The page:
Kunga Drolchok

Kun dga' grol mchog
Birth: 1507
Death: 1566
Works Authored: Jo nang khrid brgya

Kunga Drolchok was one of the greatest masters of 16th century Tibet. He studied, practiced, and taught many different teachings from various lineages, but especially those of the Sakya, Shangpa, and Jonang traditions. Kunga Drolchok’s exemplary life of nonsectarian study and practice, and his many written works, were later an inspiring example for the great Jamgon Kongtrul (1813–1899).

Kunga Drolchok was born in Lo Montang, the capital of the Mustang region of present-day Nepal. His main teacher as a youth was his uncle, the Sakya master Drungpa Chojé Kunga Chokdrup (d. 1526), who was a disciple of the great Dakchen Lodro Gyaltsen (1444−1495). Kunga Drolchok received ordination as a novice monk from Drungpa Chojé when he was ten years old, and stayed with him constantly for the next four years, receiving many initiations and teachings of the Sakya tradition, including the Path with the Result three times.

In 1519, when Kunga Drolchok was thirteen years old, he traveled with his elder brother to Central Tibet and Tsang for further studies. They first went to the great monastery of Sakya and the nearby retreat center of Khau Drakzong where they received teachings from the master Kunpang Doringpa (1449−1524). Then they proceeded to the Sakya monastery of Serdokchen, the monastic seat of Panchen Shakya Chokden (1428−1507), where they began the serious study of epistemology and other scholastic subjects under the guidance of Shakya Chokden’s disciple and successor, Amoghasiddhi (1463−1527). But tragedy soon stuck. A smallpox epidemic claimed the lives of nineteen of the twenty-two students, including Kunga Drolchok’s elder brother. The grief-stricken Kunga Drolchok went into retreat for the next eight months. During this time he memorized several basic treatises of epistemology. But then his teacher Amoghasiddhi came into the retreat and severely scolded him, warning him that sterile scholarship did not result in enlightenment, and taught him many profound techniques of meditation practice. When the smallpox epidemic had passed, Kunga Drolchok emerged from retreat to again receive many teachings of the Path with the Result and other traditions from the master Kunpang Doringpa, who had come to visit Serdokchen Monastery. He continued to study all the major and minor fields of knowledge for the next five years at Serdokchen and other monasteries such as Ngor and Ngamring.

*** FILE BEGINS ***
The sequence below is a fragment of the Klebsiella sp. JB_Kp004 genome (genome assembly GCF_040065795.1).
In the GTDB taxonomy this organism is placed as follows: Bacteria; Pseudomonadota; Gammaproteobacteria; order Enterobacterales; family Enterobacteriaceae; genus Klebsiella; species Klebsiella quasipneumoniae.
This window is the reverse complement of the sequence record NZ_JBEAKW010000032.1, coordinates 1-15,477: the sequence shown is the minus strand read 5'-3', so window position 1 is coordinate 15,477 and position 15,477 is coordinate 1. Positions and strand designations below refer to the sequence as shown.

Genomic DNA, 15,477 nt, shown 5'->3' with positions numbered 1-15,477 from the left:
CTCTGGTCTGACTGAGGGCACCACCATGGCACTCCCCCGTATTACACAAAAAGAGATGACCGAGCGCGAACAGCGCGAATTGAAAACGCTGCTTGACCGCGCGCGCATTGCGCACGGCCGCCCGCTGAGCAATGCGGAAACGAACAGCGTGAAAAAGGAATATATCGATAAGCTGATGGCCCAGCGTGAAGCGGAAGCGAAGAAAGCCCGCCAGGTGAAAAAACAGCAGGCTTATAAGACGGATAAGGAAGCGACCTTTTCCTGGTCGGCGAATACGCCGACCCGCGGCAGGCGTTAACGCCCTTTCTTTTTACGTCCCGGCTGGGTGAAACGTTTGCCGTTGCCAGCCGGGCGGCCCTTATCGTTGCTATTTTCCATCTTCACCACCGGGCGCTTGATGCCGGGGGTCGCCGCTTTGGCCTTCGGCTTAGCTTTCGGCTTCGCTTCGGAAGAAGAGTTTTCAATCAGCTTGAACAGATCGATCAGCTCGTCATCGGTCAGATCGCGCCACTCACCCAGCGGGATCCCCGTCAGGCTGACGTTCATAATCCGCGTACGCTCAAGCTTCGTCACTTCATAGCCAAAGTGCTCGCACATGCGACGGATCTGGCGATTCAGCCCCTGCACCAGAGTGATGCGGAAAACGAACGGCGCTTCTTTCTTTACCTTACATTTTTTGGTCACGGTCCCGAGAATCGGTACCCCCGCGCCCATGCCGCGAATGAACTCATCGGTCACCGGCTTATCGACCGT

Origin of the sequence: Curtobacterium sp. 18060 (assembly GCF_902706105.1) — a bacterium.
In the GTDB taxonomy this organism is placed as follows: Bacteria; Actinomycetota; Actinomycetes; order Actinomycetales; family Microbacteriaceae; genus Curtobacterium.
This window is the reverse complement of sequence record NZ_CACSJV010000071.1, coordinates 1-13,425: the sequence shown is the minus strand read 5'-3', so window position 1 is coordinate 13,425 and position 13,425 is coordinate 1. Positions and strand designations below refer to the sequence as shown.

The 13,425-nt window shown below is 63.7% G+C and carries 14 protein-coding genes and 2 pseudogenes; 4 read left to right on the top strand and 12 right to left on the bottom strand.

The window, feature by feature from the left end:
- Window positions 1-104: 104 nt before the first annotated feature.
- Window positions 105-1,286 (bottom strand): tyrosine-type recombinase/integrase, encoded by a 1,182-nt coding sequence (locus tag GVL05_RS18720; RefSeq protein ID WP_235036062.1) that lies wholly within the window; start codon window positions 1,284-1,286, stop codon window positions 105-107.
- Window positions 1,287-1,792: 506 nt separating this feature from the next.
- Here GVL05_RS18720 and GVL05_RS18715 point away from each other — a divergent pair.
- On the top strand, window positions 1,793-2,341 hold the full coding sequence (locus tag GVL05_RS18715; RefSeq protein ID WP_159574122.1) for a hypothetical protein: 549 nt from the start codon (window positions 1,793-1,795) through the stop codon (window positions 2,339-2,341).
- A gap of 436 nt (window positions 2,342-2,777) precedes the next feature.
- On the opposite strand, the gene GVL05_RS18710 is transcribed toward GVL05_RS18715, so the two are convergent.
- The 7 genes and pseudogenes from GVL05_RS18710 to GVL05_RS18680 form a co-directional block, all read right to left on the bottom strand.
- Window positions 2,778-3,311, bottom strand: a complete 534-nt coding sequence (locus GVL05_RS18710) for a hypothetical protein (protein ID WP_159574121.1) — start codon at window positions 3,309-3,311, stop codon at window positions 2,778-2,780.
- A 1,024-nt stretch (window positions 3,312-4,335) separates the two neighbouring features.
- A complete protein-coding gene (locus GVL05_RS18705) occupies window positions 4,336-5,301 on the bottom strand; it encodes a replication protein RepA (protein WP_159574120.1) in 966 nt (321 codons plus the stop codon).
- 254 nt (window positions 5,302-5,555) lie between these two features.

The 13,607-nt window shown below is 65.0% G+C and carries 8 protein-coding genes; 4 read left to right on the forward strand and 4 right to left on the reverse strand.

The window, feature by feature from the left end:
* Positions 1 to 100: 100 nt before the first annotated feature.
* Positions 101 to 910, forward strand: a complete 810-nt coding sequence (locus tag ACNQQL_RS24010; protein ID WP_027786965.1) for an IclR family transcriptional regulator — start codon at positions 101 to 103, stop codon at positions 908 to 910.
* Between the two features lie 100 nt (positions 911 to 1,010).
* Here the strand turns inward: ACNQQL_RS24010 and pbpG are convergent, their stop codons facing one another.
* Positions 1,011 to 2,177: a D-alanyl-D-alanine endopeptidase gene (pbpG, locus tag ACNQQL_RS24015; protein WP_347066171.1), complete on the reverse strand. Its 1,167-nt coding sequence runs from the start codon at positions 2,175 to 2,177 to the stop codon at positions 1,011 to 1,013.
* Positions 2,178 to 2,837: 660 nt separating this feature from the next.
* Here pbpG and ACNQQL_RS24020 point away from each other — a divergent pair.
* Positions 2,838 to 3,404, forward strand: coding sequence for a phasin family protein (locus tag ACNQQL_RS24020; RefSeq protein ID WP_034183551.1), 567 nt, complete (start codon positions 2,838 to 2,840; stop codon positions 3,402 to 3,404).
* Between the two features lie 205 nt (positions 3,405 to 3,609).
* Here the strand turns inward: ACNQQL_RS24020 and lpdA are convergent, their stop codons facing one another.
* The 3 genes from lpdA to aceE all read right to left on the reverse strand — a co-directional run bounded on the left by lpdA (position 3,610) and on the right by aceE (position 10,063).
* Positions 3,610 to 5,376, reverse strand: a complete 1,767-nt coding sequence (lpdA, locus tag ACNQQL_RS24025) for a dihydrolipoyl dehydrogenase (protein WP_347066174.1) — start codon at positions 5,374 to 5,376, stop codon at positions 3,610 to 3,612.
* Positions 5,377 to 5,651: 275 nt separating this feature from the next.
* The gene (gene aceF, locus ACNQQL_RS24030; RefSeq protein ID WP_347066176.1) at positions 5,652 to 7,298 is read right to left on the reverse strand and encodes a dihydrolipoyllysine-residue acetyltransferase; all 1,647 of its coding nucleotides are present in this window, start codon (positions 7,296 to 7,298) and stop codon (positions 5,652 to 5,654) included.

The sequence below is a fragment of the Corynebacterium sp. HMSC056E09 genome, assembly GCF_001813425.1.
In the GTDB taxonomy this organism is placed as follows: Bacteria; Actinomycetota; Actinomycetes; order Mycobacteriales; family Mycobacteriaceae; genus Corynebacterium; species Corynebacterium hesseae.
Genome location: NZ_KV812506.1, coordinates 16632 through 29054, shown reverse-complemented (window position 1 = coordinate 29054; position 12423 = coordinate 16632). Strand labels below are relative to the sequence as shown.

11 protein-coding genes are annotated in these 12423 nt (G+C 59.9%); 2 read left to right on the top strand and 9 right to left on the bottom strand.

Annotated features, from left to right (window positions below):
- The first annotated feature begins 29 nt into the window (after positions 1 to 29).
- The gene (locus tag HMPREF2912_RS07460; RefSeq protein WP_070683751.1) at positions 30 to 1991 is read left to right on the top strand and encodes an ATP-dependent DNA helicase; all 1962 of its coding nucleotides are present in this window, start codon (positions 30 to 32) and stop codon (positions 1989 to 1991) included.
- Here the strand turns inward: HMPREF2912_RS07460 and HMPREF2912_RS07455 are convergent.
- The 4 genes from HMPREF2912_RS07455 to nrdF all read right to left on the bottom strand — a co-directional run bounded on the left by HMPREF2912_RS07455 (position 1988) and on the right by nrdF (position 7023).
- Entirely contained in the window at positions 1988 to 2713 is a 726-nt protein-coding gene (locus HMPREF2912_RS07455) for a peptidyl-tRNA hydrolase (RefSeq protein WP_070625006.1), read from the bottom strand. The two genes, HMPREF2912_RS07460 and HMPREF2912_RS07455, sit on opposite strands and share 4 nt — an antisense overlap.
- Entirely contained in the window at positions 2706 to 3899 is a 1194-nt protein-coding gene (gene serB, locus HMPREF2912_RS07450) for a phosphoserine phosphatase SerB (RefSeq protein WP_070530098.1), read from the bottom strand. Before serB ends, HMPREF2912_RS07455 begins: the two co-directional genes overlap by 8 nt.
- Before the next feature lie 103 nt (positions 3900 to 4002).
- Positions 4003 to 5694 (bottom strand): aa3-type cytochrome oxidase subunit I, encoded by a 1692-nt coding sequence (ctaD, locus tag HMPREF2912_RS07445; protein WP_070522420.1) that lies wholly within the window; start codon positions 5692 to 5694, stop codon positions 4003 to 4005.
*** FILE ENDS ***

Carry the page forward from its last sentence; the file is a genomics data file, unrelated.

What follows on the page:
Kunga Drolchok then returned home to Mustang, where he received full ordination and many more teachings from his old teacher Drungpa Chojé and the ninth abbot of Ngor monastery, Lhachok Sengé (1468–1535), who was visiting from Tibet. Drungpa Chojé installed Kunga Drolchok as his successor on the throne of Pupak Monastery and passed away soon after. Then Kunga Drolchok’s father also passed away. The deaths of his teacher and his father affected him deeply, and with the realization that no composite phenomena are lasting, Kunga Drolchok went into seclusion and lived as a hermit.

He did not wish to attend the summer retreat of the monks that year, but at the insistence of the abbot he left seclusion and gave various teachings, such as the great Sakya Pandita’s (1182−1251) Treasury of Epistemology (Tshad ma rigs gter). In 1528 another of Kunga Drolchok’s teachers in Mustang, Panchen Jampa Lingpa (d. 1528) passed away. Kunga Drolchok occupied the monastic seat at his teacher’s monastery for the next three years, which was a period of further intense study and teaching. On one occasion he went to visit the famous pilgrimage site of Muktinath in Nepal, where he spoke with and taught Dharma to the non-Buddhist Indian yogins using the Nepalese and Indian vernacular, to their great delight.

In 1534, when he was twenty-seven years old, Kunga Drolchok again traveled northeast into Tibet, visiting Lhasa and then the great Karma Kagyu monastery of Tsurpu where he received the complete transmission of the Kagyu teachings. He would later travel several more times back and forth between Mustang and Central Tibet.

Kunga Drolchok was especially devoted to the practices of the Shangpa Kagyu tradition which he received from the master Gyagom Lekpa Gyaltsen and other teachers. He met the dakini Niguma in a vision and taught the Shangpa transmission of the Six Dharmas of Niguma more than one hundred times to many masters from different traditions. He also frequently taught the Path with the Result and other precious instructions of the Sakya tradition throughout his career. Kunga Drolchok was a master of the Jonang tradition’s sixfold yoga of Kalachakra which he received from Lochen Ratnabhadra (1489−1563), who seems to have been the most important of his many teachers.

For about the last twenty years of his life Kunga Drolchok was the twenty-fourth holder of the monastic seat at Jonang, retaining this position until his death in 1566. He was succeeded on the Jonang throne by his nephew, Kunga Palsang (1513–1595).


Kunga Drolchok wrote extensive autobiographies, four of which have been published in The Autobiographies of Jonang Kunga Drolchok and His Previous Embodiments, 2 vols. New Delhi: Tibet House, 1982.

Contributed by Cyrus Stearns. Edited by Michael Sheehy.